Programming and predicting the future with big data
Big data, machine learning, artificial intelligence ‒ those are the buzzwords in many companies when it comes to marketing. Still, the programming skills needed to work on these concepts are not commonly taught in marketing programmes. That is why Rotterdam School of Management, Erasmus University (RSM) offers the elective Big Data Analytics for Marketing Insight for master students of the MSc in Marketing Management.
Data are all around us, for example on social media or reviews on web stores. These data sets can tell you a lot about people, for example which groups of people bought a certain product and which people didn’t.
“Marketing is about predicting the future,” says Dr Pieter Schoonees. The assistant professor from RSM’s Department of Marketing Management continued: “And the best way to predict the future is to learn from the past. If you bought this brand before, it’s likely that you’ll buy it again.”
For his course Big Data Analytics for Marketing Insight, Dr Schoonees trains marketing students to use machine-learning algorithms to mine unstructured data and predict future behaviour of new customers.
No technical background
Along with the elective Marketing Analytics, the course leans heavily on the use of R, an open-source programming language for statistical analysis and data visualization. The elective aims at marketing students, but is open to other RSM master students, and may be especially useful to students who want to work with data on a deeper level.
According to Dr Schoonees, RSM is one of very few universities that offers such a course for students without a technical background. “It helps to have some prior experience with programming, but it’s not required,” he said.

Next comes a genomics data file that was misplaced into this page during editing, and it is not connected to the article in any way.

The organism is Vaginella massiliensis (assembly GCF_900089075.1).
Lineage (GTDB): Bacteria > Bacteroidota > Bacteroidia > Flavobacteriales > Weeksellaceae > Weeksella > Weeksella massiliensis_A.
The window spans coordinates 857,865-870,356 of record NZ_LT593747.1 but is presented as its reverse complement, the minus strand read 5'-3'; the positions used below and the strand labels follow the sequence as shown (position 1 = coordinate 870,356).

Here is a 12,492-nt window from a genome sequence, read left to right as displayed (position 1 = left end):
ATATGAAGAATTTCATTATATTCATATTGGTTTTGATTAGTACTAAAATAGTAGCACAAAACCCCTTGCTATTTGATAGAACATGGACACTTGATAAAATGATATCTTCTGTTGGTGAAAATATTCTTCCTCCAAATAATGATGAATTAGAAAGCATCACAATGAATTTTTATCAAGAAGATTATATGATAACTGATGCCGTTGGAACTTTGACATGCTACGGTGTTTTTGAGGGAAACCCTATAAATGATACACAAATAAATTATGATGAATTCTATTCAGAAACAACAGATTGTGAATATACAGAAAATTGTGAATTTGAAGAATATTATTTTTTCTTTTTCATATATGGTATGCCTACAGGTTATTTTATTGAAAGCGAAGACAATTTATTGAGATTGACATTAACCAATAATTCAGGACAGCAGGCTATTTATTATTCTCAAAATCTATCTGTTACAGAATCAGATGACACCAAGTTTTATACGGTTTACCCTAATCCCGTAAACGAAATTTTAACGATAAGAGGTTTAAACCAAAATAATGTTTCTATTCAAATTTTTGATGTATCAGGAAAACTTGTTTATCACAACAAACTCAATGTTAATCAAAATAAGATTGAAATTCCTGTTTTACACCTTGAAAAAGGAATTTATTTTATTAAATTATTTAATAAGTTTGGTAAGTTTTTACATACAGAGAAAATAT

“Programming is a useful skill for marketing students, because companies are increasingly looking for people who can apply data – lots of data – to solve business problems,’ said Dr Schoonees.
Students are taught, for example, how to build a model that predicts which Amazon reviews are most useful to consumers. Or a model that can predict which emails should be marked as spam. ”Unfortunately there is no one method which is best at solving all problems. Every problem has unique aspects, so during the course we talk about different strategies and we provide various tools for various situations.”
Saad Maqsood (26) took the elective when he was enrolled in RSM’s MSc Marketing Management.
“It was a great experience overall and it really helped to learn more advanced forms of predictive modelling that very few courses teach you.” Although the course was quite intensive, Maqsood said he highly recommends it for students pursuing a more quantitative field within marketing, such as search engine advertising, conversion rate optimisation or business intelligence (BI).
Saad Maqsood is now employed as a web analyst at International Bike Group. “This elective, as well as my thesis with Dr Pieter Schoonees, helped set up a strong foundation. It greatly helped me enhance my analytical skills and think more quantitatively. In marketing, having good quantitative skills helps you stand out from the competition. So ultimately, it helped me find the job I really liked.”
Rotterdam School of Management, Erasmus University (RSM) is one of Europe’s top 10 business schools. RSM provides ground-breaking research and education furthering excellence in all aspects of management and is based in the international port city of Rotterdam – a vital nexus of business, logistics and trade. RSM’s primary focus is on developing business leaders with international careers who can become a force for positive change by carrying their innovative mindset into a sustainable future. Our first-class range of bachelor, master, MBA, PhD and executive programmes encourage them to become critical, creative, caring and collaborative thinkers and doers. Study information and activities for future students, executives and alumni are also organised from the RSM office in Chengdu, China. www.rsm.nl
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